“Trade continues to be the Achilles’ heel of the Canadian economy, perhaps carving as much as 3 percentage points from GDP growth in Q3, after a similar subtraction in the prior quarter,” BMO said.

RBC Economics said the 1.7% drop in Canadian exports in September was much larger than expected and almost fully reversed a downwardly revised 2% gain in August.

The data point to the volume of exports dropping 4.8% in the third quarter, the first decline in five quarters, and the net export balance will be a drag on overall GDP growth again in the quarter, RBC said. “This hit to growth is larger than what we had been assuming and suggests some downside risk to our current Q3 growth rate of 1.8%,” it said.

Exports of automotive products fell 6.6% to C$4.77 billion, the fourth consecutive decline, led by a 10.9% decline in passenger car exports.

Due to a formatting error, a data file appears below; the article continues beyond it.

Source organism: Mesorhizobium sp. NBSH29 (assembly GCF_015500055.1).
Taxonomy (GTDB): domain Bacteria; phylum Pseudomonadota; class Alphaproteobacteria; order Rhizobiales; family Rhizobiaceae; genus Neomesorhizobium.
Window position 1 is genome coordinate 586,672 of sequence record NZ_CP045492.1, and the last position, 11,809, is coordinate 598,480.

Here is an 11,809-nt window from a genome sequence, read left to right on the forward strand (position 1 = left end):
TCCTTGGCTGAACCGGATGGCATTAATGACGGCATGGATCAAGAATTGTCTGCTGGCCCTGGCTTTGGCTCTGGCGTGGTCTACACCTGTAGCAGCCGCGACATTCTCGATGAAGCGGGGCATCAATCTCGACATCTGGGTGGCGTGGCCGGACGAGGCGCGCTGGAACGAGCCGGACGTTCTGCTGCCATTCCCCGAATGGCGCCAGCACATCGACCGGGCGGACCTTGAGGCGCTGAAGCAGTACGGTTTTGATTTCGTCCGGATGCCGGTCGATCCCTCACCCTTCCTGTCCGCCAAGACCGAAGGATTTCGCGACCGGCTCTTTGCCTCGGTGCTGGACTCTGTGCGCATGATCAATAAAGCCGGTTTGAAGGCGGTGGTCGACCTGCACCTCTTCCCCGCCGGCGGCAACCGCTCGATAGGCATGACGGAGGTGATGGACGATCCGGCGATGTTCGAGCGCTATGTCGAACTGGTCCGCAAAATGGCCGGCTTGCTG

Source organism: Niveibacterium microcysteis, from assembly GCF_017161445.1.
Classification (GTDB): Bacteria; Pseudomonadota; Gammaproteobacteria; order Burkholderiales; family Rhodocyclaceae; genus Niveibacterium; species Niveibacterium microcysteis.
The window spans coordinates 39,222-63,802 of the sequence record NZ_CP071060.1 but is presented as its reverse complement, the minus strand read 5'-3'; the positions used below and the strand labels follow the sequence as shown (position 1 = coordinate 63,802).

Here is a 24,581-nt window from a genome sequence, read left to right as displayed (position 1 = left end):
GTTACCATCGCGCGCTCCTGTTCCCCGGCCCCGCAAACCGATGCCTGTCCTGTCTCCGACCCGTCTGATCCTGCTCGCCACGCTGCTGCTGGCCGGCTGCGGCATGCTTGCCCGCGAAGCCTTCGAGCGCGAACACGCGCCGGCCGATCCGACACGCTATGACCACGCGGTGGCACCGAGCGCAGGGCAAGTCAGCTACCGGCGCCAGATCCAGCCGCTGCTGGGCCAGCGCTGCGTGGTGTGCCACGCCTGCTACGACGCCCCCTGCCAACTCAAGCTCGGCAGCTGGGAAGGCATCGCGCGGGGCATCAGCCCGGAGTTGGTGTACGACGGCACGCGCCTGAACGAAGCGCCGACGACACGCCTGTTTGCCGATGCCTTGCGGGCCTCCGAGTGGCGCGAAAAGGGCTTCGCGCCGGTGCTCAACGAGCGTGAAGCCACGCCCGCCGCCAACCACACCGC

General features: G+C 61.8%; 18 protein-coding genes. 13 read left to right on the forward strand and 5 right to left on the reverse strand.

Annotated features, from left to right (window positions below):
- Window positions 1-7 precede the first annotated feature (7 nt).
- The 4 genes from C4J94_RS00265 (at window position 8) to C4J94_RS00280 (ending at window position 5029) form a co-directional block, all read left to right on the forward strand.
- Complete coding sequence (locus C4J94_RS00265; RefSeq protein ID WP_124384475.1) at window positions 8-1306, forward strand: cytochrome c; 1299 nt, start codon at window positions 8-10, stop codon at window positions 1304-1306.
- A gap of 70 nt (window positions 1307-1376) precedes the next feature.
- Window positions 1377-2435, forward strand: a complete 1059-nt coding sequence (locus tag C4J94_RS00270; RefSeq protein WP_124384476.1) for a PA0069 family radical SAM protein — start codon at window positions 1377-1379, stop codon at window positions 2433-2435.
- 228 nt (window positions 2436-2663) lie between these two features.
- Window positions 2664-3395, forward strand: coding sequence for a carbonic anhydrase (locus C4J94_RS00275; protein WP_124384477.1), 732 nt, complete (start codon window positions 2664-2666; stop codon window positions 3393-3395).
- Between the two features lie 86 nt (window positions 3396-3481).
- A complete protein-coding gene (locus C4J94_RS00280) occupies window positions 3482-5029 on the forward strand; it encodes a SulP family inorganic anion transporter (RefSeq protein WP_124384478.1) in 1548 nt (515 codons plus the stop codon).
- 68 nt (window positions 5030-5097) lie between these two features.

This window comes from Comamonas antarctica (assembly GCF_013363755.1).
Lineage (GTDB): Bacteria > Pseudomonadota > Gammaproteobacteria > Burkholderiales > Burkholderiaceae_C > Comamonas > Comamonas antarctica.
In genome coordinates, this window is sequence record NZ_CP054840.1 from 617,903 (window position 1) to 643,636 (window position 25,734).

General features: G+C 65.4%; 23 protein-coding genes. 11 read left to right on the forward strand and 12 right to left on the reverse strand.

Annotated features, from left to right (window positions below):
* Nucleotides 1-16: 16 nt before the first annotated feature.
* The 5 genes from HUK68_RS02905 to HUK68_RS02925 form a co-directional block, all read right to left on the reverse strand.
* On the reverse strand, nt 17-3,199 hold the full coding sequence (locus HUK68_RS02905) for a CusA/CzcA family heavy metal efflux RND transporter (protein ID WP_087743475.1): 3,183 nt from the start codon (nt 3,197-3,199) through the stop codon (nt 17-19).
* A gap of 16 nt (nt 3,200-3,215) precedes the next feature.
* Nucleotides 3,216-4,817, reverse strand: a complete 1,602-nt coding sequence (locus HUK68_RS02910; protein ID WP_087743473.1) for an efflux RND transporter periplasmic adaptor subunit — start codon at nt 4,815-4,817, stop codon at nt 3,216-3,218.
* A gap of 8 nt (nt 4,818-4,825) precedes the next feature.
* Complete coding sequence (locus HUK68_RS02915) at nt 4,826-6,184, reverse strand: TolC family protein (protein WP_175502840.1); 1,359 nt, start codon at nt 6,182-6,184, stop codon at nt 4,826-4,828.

Other consumer goods exports fell 15.9% to C$1.36 billion, following a 27.3% gain in August, on fewer exports of medicinal and pharmaceutical products.

Exports of industrial goods and materials fell 2.3% to C$7.82 billion on lower volumes, with gains in nickel and alloy exports offset by declines in precious metals and copper ores.

Meanwhile, imports of industrial goods and materials rose 5.6% to C$7.56 billion, led by metals and metal ores, including record-high imports of precious metals, up 38.6% to C$1.0 billion.

Machinery and equipment imports rose 3.2% to C$10.21 billion led by aircraft, engines and parts, while automotive parts imports fell 4.8% to C$5.50 billion.

Canada’s trade surplus with the U.S., the country’s largest trading partner, narrowed to C$1.6 billion from C$2.9 billion in August, on lower exports of passenger cars.

Exports to countries other than the U.S. rose 3.6% as imports rose 0.5%, reducing the nation’s trade deficit outside the U.S. to C$4.1 billion from C$4.3 billion.